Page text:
Turning Customers Into Fans – An Interview with Microsoft’s Jeff Hansen

The Inside Story of Microsoft's Strategy to Delight Customers Through Experiential Marketing

With products like Office 365 and their Platform/Infrastructure as a Service (PaaS/laaS) cloud computing ecosystem, Azure, Microsoft has taken a sharp turn away from the licensing model that built one of the world's most successful companies in history, towards a profitable future in subscription and usage-based pricing structure.

Concurrent with this move towards SaaS and cloud-based services, Microsoft has fully embraced a marketing strategy focused on storytelling and forging emotional connections between the company and its customers. One of Nadella's signature goals when assuming the CEO role, according to the bestselling book, Hit Refresh, was to "build new and surprising partnerships in which we can grow the pie and delight customers."

One way Microsoft is doing this is through partnering with brands and artists to create unique, often immersive, experiences that exist at the intersection of culture and technology. This form of branding is known as "experiential marketing."

To gain an insider's perspective on how one of the world's most recognizable brands is putting experiential marketing to work, SaaS Mag landed an exclusive interview with Jeff Hansen, leader of Microsoft's Brand Studio team.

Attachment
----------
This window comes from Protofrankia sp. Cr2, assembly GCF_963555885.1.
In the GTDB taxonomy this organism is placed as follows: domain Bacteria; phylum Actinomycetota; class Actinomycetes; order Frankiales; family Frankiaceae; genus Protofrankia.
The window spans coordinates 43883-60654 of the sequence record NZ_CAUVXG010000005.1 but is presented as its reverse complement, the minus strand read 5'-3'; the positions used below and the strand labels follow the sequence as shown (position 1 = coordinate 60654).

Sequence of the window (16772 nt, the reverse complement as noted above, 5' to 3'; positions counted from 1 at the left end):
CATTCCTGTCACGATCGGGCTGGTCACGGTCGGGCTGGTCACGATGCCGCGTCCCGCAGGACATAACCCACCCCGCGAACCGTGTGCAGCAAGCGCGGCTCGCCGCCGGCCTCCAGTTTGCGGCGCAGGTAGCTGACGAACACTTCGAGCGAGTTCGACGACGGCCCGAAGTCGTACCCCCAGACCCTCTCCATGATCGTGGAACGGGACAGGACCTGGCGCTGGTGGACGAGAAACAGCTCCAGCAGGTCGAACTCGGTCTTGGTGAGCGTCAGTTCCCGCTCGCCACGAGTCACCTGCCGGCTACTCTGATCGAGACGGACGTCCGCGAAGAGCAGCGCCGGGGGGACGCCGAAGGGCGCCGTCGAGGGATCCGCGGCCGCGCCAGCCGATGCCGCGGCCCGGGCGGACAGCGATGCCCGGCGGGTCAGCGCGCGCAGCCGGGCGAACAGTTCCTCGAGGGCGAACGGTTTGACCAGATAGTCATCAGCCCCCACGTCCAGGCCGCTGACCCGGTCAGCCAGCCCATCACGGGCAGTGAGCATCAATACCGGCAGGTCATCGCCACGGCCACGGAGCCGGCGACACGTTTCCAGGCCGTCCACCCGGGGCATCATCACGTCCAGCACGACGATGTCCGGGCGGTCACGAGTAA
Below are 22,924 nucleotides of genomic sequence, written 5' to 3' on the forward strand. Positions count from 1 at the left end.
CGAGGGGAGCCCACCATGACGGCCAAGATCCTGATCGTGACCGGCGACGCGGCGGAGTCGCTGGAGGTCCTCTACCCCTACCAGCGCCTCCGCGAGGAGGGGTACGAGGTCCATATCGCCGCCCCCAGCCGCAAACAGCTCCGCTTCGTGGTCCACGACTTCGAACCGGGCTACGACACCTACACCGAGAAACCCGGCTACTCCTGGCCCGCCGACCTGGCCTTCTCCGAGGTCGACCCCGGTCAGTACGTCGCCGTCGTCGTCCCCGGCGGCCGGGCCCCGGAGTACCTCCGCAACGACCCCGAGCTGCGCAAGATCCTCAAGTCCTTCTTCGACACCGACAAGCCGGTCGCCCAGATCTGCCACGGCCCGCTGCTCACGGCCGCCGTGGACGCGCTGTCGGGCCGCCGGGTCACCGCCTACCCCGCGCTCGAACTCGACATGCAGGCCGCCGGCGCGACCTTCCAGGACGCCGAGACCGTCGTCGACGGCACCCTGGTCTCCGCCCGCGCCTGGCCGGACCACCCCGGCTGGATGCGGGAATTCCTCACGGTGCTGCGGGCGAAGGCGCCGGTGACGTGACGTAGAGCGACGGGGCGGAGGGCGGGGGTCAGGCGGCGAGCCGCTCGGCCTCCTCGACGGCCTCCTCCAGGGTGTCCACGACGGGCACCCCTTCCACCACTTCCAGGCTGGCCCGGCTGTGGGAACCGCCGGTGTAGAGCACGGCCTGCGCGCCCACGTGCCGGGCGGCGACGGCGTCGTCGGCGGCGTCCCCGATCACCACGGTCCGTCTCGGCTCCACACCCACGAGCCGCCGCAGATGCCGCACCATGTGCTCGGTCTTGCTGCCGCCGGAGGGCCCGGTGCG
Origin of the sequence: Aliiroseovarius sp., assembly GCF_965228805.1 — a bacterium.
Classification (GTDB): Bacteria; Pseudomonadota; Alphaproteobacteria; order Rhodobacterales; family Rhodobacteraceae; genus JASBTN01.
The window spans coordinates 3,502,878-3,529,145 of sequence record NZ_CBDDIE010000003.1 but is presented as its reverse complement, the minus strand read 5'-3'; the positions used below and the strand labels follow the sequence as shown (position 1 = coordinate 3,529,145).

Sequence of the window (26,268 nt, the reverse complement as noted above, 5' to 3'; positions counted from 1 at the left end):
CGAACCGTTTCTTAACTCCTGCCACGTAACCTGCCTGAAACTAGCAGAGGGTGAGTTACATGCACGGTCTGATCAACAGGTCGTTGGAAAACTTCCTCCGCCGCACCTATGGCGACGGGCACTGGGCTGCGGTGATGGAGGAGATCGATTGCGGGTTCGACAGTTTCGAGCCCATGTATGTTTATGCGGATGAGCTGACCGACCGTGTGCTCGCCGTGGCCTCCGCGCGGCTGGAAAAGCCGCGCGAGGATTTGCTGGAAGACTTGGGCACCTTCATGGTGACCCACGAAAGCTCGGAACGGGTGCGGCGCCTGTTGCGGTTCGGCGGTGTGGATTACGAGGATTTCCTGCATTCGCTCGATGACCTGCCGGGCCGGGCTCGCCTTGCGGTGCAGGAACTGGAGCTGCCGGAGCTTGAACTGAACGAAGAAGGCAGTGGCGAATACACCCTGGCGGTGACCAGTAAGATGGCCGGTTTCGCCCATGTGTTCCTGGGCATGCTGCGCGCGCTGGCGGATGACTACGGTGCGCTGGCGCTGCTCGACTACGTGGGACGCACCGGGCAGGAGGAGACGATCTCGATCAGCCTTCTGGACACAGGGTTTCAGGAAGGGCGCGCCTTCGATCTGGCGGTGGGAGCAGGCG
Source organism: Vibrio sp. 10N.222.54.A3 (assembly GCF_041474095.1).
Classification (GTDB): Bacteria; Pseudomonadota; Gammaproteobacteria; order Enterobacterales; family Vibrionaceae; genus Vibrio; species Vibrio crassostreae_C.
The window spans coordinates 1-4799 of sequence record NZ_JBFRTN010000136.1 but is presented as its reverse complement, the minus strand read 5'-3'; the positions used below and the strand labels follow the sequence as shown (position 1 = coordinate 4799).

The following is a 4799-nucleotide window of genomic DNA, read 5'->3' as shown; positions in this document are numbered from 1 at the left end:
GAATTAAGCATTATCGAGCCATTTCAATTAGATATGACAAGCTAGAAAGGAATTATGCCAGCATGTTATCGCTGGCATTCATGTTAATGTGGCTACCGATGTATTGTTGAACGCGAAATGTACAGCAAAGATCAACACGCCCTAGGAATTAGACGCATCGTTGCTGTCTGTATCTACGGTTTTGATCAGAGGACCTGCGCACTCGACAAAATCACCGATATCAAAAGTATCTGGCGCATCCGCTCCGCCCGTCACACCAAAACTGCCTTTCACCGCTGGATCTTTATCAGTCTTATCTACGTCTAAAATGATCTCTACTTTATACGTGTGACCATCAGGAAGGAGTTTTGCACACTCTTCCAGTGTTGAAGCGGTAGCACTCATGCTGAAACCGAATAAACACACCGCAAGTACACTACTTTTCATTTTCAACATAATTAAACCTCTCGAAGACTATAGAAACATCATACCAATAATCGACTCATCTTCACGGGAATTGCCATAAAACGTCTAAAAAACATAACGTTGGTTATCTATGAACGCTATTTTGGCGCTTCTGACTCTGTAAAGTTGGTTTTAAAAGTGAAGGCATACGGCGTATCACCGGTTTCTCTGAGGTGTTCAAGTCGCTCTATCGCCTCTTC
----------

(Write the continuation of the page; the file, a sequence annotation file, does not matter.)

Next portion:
With over 25 years at Microsoft, Jeff Hansen has a unique vantage point from which to observe Microsoft's recent evolution. Hansen currently oversees Microsoft's global brand, creative, and partnership/sponsorship strategies.

Can you tell us about yourself, your current role at Microsoft and your mission at the company? What about your previous experience leading up to that role?

I've been really fortunate to have several careers within the company. I've done a range of things, from HR recruiting to market research to working in a startup within Microsoft that shipped Azure. I now work in branding and on global partnerships. It's my mission in this role to drive more emotional connection—for both current and potential customers—with the Microsoft brand.
For the vast majority of my career, I've been in roles where the focus was on the customer. Market research means being the voice of the customers and expressing the reality of what they're experiencing. Shipping products is all about meeting customer needs. And of course, branding is customer-focused, too. That's been the enduring theme across my career: taking the outside-in view on customers.